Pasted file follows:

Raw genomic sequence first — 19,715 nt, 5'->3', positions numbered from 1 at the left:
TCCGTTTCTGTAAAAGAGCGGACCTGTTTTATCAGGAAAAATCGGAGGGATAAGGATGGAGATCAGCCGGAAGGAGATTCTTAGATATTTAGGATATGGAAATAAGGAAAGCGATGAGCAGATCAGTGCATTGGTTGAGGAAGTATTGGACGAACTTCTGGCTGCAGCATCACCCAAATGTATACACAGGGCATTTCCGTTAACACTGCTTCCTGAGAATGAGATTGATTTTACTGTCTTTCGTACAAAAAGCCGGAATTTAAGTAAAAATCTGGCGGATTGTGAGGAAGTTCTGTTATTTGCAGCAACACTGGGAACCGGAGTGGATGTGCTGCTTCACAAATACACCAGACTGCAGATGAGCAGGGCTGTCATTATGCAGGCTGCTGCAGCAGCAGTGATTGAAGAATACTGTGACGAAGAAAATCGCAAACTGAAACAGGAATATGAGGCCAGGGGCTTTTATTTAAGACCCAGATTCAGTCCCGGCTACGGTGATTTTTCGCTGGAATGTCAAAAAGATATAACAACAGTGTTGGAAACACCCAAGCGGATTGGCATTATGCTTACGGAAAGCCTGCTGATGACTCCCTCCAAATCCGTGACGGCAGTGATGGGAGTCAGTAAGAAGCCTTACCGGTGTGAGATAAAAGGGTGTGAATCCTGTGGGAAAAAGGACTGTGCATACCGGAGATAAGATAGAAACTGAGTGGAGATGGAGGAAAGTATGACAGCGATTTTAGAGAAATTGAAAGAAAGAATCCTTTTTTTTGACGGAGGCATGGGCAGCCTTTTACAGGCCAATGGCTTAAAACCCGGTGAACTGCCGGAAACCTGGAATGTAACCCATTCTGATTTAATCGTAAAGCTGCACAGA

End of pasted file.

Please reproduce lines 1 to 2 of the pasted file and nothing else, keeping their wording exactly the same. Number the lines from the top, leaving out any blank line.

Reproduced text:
Raw genomic sequence first — 19,715 nt, 5'->3', positions numbered from 1 at the left:
TCCGTTTCTGTAAAAGAGCGGACCTGTTTTATCAGGAAAAATCGGAGGGATAAGGATGGAGATCAGCCGGAAGGAGATTCTTAGATATTTAGGATATGGAAATAAGGAAAGCGATGAGCAGATCAGTGCATTGGTTGAGGAAGTATTGGACGAACTTCTGGCTGCAGCATCACCCAAATGTATACACAGGGCATTTCCGTTAACACTGCTTCCTGAGAATGAGATTGATTTTACTGTCTTTCGTACAAAAAGCCGGAATTTAAGTAAAAATCTGGCGGATTGTGAGGAAGTTCTGTTATTTGCAGCAACACTGGGAACCGGAGTGGATGTGCTGCTTCACAAATACACCAGACTGCAGATGAGCAGGGCTGTCATTATGCAGGCTGCTGCAGCAGCAGTGATTGAAGAATACTGTGACGAAGAAAATCGCAAACTGAAACAGGAATATGAGGCCAGGGGCTTTTATTTAAGACCCAGATTCAGTCCCGGCTACGGTGATTTTTCGCTGGAATGTCAAAAAGATATAACAACAGTGTTGGAAACACCCAAGCGGATTGGCATTATGCTTACGGAAAGCCTGCTGATGACTCCCTCCAAATCCGTGACGGCAGTGATGGGAGTCAGTAAGAAGCCTTACCGGTGTGAGATAAAAGGGTGTGAATCCTGTGGGAAAAAGGACTGTGCATACCGGAGATAAGATAGAAACTGAGTGGAGATGGAGGAAAGTATGACAGCGATTTTAGAGAAATTGAAAGAAAGAATCCTTTTTTTTGACGGAGGCATGGGCAGCCTTTTACAGGCCAATGGCTTAAAACCCGGTGAACTGCCGGAAACCTGGAATGTAACCCATTCTGATTTAATCGTAAAGCTGCACAGA